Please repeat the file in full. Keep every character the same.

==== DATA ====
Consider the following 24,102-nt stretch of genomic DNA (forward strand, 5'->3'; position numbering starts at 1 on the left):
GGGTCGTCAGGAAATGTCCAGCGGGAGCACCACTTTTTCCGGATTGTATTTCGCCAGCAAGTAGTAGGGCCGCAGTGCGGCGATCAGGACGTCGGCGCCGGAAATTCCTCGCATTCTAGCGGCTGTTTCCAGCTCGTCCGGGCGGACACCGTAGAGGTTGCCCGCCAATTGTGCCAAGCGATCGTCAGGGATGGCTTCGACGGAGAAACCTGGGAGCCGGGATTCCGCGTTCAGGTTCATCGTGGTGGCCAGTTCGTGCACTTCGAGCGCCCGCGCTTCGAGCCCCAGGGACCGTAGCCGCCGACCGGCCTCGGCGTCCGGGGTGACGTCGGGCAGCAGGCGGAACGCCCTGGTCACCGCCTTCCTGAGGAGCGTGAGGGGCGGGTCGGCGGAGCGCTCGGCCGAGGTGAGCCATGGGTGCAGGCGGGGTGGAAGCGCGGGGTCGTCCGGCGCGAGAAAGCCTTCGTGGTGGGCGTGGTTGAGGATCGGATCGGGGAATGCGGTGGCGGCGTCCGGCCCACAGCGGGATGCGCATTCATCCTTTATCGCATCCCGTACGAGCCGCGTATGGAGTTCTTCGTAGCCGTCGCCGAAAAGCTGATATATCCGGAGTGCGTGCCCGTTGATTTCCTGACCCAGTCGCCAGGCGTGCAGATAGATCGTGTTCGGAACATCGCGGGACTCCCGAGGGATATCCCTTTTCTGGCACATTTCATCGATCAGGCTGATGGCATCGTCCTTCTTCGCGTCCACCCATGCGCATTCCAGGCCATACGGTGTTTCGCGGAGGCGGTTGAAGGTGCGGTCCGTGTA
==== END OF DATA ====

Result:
Consider the following 24,102-nt stretch of genomic DNA (forward strand, 5'->3'; position numbering starts at 1 on the left):
GGGTCGTCAGGAAATGTCCAGCGGGAGCACCACTTTTTCCGGATTGTATTTCGCCAGCAAGTAGTAGGGCCGCAGTGCGGCGATCAGGACGTCGGCGCCGGAAATTCCTCGCATTCTAGCGGCTGTTTCCAGCTCGTCCGGGCGGACACCGTAGAGGTTGCCCGCCAATTGTGCCAAGCGATCGTCAGGGATGGCTTCGACGGAGAAACCTGGGAGCCGGGATTCCGCGTTCAGGTTCATCGTGGTGGCCAGTTCGTGCACTTCGAGCGCCCGCGCTTCGAGCCCCAGGGACCGTAGCCGCCGACCGGCCTCGGCGTCCGGGGTGACGTCGGGCAGCAGGCGGAACGCCCTGGTCACCGCCTTCCTGAGGAGCGTGAGGGGCGGGTCGGCGGAGCGCTCGGCCGAGGTGAGCCATGGGTGCAGGCGGGGTGGAAGCGCGGGGTCGTCCGGCGCGAGAAAGCCTTCGTGGTGGGCGTGGTTGAGGATCGGATCGGGGAATGCGGTGGCGGCGTCCGGCCCACAGCGGGATGCGCATTCATCCTTTATCGCATCCCGTACGAGCCGCGTATGGAGTTCTTCGTAGCCGTCGCCGAAAAGCTGATATATCCGGAGTGCGTGCCCGTTGATTTCCTGACCCAGTCGCCAGGCGTGCAGATAGATCGTGTTCGGAACATCGCGGGACTCCCGAGGGATATCCCTTTTCTGGCACATTTCATCGATCAGGCTGATGGCATCGTCCTTCTTCGCGTCCACCCATGCGCATTCCAGGCCATACGGTGTTTCGCGGAGGCGGTTGAAGGTGCGGTCCGTGTA